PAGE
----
The doctor was kind enough to take the picture for me, and asked me to email a copy to her. It’s not that impressive, looking at it. But it gives you a slight idea.
I left her office with a whole sheaf of papers: the kind of whole-house filter I need. The kind of pillows and covers – both for pillows and mattress and comforter. The dehumidifier – to keep the humidity below 40% (my hair doesn’t do well with humidity over that anyways – I’ll play that game). I was waiting for her to write an order that would prevent me from ever cleaning or cooking again. When I said so, she just looked at me like I was confused. Duh. She gave me medicines, and coupons for medicines. And brochures from several vendors pushing their wares on poor allergy-stricken people like myself. She told me I can definitely NOT work on the hay process (oh woe is me, reluctant no more). And I shouldn’t ever mow the grass, unless I’m wearing a significant (and nerdy) face mask. And on. And on. And on. She says there’s never a season or place where I’m not allergic to something. How terribly comforting.
I have been debating for a long time going for allergy shots. She said I’d only have to have 2 a week for the first several months (TWO a WEEK!??!?). And eventually I could wean myself down to 2 a month over the next 5 years (FIVE YEARS?!??!?). Umm. Or I could just itch. And scratch. And water. And snort. Just like I’ve been doing for 40 over 30 years.
This week’s Topic on the Heads or Tails site is: BOXES
And today is a perfect day to talk about boxes. Yesterday I made a phone call to the Post Office, asking whether they had a special delivery for me. Nope – not yet. This morning I woke up early and made the same phone call. Steve (at the PO) didn’t even have to look through the mail – the box was in. So I dragged myself out of bed and drove and a respectable speed the nine miles to the post office. I walked through the door (6:47am) and I knew my box was there. I totally knew. This was my box:
I knew the box was there because I could HEAR it. From outside. I’m sure that Steve didn’t mind my coming to the PO before business hours, because it allowed them to do their work without the extra sound effects. It’s amazing how much noise this box made. When I got home and looked inside the box, this is what we found:
Thirty-something chicks. They were hatched on Monday in northern Ohio, and mailed (priority mail) to us here in the boondocks. How cute are they? And LOUD!!!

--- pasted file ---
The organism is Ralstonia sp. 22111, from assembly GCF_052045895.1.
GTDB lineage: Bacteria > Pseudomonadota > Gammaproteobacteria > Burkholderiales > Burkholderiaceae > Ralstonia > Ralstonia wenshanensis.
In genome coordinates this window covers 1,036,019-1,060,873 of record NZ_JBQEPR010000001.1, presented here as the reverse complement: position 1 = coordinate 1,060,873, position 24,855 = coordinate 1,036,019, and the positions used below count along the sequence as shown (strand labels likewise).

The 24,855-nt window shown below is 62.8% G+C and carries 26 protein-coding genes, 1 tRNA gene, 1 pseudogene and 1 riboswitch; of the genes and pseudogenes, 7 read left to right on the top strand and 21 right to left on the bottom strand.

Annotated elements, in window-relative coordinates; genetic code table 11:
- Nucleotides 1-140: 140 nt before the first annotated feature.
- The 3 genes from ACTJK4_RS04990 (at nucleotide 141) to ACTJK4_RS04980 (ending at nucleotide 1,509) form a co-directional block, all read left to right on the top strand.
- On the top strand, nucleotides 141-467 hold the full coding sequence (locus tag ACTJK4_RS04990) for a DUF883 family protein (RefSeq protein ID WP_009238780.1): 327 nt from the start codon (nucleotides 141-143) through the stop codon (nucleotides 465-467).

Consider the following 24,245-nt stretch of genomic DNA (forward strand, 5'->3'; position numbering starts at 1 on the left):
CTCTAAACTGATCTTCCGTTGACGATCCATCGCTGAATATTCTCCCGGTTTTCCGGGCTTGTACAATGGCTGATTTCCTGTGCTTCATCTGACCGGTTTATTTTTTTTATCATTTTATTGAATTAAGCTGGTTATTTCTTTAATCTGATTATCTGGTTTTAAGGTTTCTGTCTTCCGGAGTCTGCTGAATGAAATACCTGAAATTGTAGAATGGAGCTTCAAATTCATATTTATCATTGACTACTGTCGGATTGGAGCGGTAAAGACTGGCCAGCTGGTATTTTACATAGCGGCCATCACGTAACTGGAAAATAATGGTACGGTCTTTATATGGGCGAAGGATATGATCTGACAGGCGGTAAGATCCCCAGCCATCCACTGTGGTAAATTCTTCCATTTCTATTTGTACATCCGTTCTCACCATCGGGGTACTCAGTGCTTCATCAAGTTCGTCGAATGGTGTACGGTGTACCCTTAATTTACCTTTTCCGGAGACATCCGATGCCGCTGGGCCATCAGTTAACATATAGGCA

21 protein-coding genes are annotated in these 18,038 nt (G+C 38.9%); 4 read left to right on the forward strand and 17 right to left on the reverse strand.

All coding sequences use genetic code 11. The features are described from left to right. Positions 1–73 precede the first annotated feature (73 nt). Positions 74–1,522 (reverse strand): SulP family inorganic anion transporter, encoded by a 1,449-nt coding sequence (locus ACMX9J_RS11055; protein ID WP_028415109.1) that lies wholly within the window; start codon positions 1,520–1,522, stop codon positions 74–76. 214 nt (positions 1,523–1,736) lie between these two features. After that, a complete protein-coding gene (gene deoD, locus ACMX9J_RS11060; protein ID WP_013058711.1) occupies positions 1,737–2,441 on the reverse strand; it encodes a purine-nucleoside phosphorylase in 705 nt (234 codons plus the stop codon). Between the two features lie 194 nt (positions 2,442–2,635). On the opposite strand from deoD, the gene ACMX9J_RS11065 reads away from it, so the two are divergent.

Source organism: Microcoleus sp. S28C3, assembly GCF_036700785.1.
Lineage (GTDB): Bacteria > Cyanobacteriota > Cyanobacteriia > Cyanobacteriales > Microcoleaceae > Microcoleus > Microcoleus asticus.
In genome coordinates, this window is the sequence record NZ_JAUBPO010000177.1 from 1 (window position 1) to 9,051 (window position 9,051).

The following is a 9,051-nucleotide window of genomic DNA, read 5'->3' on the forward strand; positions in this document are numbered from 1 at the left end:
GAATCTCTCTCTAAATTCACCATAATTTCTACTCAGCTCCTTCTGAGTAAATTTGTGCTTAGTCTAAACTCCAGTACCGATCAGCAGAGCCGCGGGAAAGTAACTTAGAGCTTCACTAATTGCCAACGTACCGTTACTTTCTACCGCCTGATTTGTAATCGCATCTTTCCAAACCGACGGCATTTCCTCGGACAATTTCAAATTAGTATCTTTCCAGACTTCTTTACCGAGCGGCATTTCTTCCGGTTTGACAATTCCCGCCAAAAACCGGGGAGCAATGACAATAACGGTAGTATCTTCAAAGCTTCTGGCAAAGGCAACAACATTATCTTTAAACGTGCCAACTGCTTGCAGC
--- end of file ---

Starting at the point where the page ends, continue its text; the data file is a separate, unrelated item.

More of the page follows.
Obviously, the chicks couldn’t stay for long in this box, so we moved them over to this:
We had to dip their little beaks into sugar water, and then into their starter food. This is what introduced them to their sustenance for from now on out. And they picked it up like champs. Amazing. Apparently baby chicks don’t need food for the first couple of days of life outside their eggs because they have reserves from their yolk sacs. Who knew!!? But around day 2 or 3, they start getting hungry and thirsty. And we helped them out. They arrived just in time.
By the way, this box is housed in another box. . . this one:
Prince Farming and our son made it good and cozy so that the chicks can’t get out, and the dogs can’t get in. And this box is actually inside the garage, so other wild critters can’t get to them either. For now. They’ll live here for a while until they’re older, and until Prince Farming has figured out and built their out-door fortress.
When the kids got home from school, there was tons of excitement. If these chicks look a little stressed, you can figure out why. They’ve had a rough few days of life, but from now on out, I think they’ll be very happy in (and out) of their box
Hopefully these critters will do better than these did. And here starts another chapter, or sub-story line, of my farm life.
You can play Heads or Tails too, or check out other BOX posts by clicking here.
Whenever people come to Gredemeer, they drink tea. Not just any tea, though. It’s the best tea in the world. Really! They can have it hot, or cold. Iced tea is made almost daily and is ever-ready. A gallon and a half of it. When the pitcher starts looking like this:
It’s time to start brewing. It won’t be long till it’s totally empty.
This tea is special, because it’s something I grew up with. It’s one of the few things I’ve been able to hold on to or revisit over time. Not only is the tea delicious, it’s very good for you. It’s chock full of antioxidants. That’s not all. Rooibos (pronounced roy-boss) tea has an abundance of other amazing properties. Rooibos was first documented as far back as 1772. But it’s healing properties weren’t recognized until much later (1986) when the mother of a colicky baby used it in the baby bottle. The crying stopped. Studies were done and it was found that Rooibos has many healing properties.
"Rooibos Tea has a tasty flavor. It doesn’t have any caffeine. It relieves depression. It relieves stress. It even relieves constipation, among a wide variety of other problems ranging from insomnia to colic. It helps you relax at bedtime but also keeps you refreshed during the day. The list of benefits goes on and on, but this herbal tea doesn’t have any negative side effects!"
Here’s the recipe:
Three teabags in the brewer basket. Add 24 cups of water run through the brewer (with the same teabags)
Add a cup of sugar to the first batch (brewer holds 10 cups) so it can dissolve while it’s hot.
There comes a problem though. When you open up the box and it looks like this: